While the court recognised that the clause essentially excluded all of Hall Fire’s liability for loss or damage suffered by Goodlife in the event that the fire suppression system failed, the court nevertheless suggested that Goodlife would, or should, have insured against this type of loss. It often makes more economical sense for the party who might sustain a particular loss to be the one to insure against that loss. The court therefore noted that it was perfectly reasonable to have the expectation that Goodlife would have entered into such an arrangement with an insurer.

The court also favoured the approach in Watford Electronics Limited v Sanderson CFL Limited where the court were reluctant to interfere with a commercial bargain struck between two parties of “broadly equal size and bargaining power” and to interfere with their freedom to contract. In that scenario the parties should be taken to be the best judge themselves when it comes to deciding whether the terms of the contract have gone beyond the boundaries of reasonableness. The court also highlighted that Hall Fire had taken reasonable steps to highlight the exclusion clause to Goodlife both before and after the contract came into effect. The exclusion clause was held to be reasonable under UCTA.

Court of Appeal Decision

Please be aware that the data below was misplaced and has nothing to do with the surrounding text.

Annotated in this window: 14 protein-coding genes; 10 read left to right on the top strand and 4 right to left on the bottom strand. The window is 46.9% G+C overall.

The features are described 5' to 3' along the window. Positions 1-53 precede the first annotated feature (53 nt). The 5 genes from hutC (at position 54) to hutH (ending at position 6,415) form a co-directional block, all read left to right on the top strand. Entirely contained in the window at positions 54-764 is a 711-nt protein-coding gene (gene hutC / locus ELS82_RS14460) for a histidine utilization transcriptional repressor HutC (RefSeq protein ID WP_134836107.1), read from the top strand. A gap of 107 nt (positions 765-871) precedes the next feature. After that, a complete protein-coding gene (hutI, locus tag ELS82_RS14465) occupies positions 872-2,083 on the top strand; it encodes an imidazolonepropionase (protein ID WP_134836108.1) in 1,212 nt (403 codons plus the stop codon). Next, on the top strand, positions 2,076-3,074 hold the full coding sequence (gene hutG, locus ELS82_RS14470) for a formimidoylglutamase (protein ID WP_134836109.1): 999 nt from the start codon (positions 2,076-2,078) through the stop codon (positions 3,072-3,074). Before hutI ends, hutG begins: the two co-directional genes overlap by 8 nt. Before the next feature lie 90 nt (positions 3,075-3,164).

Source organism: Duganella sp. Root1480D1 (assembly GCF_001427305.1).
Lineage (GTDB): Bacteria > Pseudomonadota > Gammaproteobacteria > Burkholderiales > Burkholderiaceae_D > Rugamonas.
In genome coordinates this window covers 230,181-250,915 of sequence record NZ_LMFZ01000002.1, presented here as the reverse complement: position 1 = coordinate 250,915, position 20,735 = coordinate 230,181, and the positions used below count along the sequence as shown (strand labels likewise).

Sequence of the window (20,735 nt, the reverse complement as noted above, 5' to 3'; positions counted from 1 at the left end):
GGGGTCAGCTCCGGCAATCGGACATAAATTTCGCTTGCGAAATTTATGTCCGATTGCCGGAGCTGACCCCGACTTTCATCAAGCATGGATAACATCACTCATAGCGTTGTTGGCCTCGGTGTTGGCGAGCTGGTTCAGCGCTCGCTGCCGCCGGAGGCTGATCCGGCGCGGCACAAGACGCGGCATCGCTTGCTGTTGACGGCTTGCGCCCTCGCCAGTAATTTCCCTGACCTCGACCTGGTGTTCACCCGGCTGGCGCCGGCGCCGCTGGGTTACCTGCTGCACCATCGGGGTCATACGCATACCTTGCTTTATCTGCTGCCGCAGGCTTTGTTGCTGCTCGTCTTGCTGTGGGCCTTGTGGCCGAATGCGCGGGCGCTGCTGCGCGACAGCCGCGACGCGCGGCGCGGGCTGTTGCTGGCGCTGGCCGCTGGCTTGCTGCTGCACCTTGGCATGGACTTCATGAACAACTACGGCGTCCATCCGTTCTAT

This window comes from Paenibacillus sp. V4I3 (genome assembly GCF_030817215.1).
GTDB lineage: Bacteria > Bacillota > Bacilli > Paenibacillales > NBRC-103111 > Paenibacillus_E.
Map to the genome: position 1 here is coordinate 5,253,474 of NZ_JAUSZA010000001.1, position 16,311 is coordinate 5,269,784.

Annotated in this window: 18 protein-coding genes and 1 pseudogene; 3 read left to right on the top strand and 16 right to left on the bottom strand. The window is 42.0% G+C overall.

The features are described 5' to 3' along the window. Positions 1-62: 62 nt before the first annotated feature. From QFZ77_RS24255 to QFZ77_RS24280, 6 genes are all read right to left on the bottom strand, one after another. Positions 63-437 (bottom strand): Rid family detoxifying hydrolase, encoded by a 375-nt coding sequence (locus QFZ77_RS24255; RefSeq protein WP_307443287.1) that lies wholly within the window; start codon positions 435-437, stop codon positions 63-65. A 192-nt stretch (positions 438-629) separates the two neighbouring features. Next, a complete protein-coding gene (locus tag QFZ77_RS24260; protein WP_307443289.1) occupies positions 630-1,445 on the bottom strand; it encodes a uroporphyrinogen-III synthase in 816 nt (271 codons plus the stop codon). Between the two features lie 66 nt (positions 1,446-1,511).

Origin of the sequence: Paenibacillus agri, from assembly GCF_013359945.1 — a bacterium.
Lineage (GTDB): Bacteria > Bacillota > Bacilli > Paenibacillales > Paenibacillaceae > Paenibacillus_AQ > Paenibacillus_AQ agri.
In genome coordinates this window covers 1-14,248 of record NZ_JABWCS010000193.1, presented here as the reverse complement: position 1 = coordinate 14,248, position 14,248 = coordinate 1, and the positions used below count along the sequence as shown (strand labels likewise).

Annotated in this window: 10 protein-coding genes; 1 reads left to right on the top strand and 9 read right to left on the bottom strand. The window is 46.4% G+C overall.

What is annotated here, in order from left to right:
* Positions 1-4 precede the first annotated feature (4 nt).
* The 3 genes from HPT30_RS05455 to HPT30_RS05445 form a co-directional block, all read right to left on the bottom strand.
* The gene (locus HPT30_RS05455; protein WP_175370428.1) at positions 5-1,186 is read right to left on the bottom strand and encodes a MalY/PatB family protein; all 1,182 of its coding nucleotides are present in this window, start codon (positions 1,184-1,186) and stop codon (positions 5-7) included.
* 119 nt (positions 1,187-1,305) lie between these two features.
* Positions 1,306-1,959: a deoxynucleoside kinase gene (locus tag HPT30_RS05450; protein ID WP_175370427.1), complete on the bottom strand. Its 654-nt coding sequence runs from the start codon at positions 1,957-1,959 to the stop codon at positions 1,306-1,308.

On appeal, the court unanimously upheld the High Court’s decision. The main issues considered were as follows:

  • Was the exclusion clause particularly unusual or onerous?

Coulson LJ, who delivered the judgment of the court agreed with the High Court judge that the exclusion clause was neither particularly onerous or unusual in the circumstances. When considering the allocation of contractual risks under the exclusion clause it is worth bearing in mind that the agreement was a one-off supply contract, for a relatively low contract price, which was subject to a limited warranty, and did not include any ongoing maintenance obligations after the installation.

The court considered it was neither particularly unusual nor onerous for Hall Fire to seek to exclude its liability for future events. Goodlife had every opportunity to refuse to accept the clause, especially since Hall Fire had indicated its willingness to pursue an alternative arrangement with Goodlife which would have increased the contract price but involved insurance coverage.